This vitamin has been in the limelight of late for its massive role in building immunity among people. Its use as a prophylactic during the recent Covid-19 times cannot be adequately highlighted. People took to eating gooseberries, lemons, oranges and even popping Vitamin C supplements with a view to strengthen immunity which was so crucial to face the worldwide pandemic.

Healthy foods

Indian cuisine makes generous use of citrus fruit and foods rich in Vitamin C in its daily food including lemons, tamarind, gooseberries, pineapple, grapes, oranges, etc. Even Papaya, cabbage, strawberry and several other fruits and vegetables are rich in Vitamin C. Beginning with a recommended daily allowance of 15 mg for children between 1 and 3 years of age, an adult’s recommended dietary allowance (RDA) is around 2000 mg per day.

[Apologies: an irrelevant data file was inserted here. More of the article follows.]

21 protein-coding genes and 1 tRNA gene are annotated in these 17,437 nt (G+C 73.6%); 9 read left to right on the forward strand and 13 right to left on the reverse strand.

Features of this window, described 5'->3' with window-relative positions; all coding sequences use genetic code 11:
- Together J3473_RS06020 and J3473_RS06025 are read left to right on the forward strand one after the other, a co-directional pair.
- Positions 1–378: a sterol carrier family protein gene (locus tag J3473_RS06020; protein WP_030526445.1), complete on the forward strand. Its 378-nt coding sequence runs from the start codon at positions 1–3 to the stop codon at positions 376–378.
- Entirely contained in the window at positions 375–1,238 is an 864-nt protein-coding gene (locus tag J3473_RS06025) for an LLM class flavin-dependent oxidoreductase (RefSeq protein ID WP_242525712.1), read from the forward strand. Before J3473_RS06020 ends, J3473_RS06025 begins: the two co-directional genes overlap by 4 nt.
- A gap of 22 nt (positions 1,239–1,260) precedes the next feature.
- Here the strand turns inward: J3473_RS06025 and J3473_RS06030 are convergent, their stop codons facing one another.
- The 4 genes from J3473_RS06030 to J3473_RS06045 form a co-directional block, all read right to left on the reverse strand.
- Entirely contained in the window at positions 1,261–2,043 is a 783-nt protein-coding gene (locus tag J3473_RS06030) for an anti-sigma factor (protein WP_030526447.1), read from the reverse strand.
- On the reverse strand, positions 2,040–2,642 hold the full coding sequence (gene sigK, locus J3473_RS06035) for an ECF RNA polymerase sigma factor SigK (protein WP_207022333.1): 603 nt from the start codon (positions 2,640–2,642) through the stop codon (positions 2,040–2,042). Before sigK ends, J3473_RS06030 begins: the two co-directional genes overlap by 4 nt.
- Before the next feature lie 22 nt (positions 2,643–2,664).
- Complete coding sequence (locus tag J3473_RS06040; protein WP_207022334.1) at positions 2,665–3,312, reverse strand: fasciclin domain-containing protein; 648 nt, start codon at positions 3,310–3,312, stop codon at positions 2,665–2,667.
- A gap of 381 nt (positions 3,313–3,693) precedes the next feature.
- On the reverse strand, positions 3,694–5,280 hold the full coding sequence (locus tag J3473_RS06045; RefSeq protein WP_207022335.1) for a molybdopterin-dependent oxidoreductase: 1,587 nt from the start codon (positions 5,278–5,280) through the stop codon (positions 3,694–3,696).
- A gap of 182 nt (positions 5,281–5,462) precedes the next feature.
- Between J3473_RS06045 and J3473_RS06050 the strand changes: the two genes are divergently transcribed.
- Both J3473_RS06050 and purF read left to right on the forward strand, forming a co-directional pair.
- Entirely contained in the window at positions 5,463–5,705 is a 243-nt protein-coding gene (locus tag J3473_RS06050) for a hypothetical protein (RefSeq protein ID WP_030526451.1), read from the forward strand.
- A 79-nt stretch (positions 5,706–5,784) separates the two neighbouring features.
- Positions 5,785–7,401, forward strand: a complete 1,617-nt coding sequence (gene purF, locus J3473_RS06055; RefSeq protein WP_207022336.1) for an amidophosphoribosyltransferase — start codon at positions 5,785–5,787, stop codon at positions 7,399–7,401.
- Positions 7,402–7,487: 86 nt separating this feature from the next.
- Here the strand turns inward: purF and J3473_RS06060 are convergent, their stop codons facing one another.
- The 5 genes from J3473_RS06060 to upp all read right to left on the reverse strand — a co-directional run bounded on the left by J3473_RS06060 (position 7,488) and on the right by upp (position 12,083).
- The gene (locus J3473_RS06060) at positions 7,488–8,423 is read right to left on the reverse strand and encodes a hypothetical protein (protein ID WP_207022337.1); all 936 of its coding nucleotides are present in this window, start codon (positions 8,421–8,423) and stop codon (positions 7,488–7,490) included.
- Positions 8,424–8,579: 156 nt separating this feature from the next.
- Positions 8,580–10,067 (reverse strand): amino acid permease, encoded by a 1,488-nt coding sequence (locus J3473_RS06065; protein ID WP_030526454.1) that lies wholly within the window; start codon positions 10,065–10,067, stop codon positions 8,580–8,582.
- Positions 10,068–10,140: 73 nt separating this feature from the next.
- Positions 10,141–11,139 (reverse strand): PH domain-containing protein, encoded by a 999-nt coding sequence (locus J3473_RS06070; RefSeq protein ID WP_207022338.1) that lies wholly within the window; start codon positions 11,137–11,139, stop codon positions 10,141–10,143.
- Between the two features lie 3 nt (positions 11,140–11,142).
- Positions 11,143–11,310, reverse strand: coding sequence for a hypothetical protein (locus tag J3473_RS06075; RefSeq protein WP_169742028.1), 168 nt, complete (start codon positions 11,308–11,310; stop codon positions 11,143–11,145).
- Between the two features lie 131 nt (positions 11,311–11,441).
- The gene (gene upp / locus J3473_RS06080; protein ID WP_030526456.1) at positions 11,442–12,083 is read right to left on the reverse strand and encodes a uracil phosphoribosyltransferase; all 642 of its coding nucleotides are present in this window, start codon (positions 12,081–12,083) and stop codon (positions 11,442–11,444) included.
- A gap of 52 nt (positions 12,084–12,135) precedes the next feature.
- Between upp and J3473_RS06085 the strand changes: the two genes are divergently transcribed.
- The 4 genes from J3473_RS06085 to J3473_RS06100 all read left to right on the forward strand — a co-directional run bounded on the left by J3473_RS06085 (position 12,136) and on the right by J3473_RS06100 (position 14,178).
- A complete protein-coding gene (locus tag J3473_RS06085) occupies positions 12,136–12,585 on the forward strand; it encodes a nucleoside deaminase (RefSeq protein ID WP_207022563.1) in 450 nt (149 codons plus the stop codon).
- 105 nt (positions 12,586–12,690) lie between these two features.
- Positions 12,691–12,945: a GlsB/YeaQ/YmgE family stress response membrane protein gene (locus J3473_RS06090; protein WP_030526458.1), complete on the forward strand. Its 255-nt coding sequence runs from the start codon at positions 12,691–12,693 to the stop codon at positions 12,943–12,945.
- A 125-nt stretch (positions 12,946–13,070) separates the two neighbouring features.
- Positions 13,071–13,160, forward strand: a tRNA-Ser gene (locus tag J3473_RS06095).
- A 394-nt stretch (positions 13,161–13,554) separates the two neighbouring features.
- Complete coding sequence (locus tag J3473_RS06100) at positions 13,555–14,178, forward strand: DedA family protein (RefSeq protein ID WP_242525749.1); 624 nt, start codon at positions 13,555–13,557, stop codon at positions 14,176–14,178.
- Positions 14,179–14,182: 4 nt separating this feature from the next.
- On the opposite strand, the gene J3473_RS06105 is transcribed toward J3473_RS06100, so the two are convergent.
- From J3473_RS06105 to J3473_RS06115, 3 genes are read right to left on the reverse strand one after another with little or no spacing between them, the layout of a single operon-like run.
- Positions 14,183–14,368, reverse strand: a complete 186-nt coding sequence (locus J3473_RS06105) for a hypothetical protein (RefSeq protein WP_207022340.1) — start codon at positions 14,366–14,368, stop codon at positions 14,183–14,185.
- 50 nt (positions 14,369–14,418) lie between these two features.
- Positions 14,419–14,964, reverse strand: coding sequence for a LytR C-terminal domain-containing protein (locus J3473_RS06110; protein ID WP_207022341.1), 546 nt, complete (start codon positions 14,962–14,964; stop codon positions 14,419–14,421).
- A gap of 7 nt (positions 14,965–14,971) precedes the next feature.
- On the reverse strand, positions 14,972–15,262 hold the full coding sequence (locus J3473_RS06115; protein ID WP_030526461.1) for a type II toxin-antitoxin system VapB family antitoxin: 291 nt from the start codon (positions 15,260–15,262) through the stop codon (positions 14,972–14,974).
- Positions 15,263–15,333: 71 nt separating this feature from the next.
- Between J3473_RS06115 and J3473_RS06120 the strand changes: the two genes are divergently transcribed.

This means that a couple of sour fruits must be included in your food every day if you want to reap the benefits of Vitamin C. Strangely, no animal source can really provide you with the adequate doses of Vitamin C because either it is not present much in meat and also because the vitamin gets destroyed by cooking. So raw fruits and vegetables are the best source of this precious vitamin. Vitamin C can neither be produced by nor stored in the body for long time and gets flushed out through fluids in the body (being water soluble), it has to be consumed fresh every day in adequate dietary doses.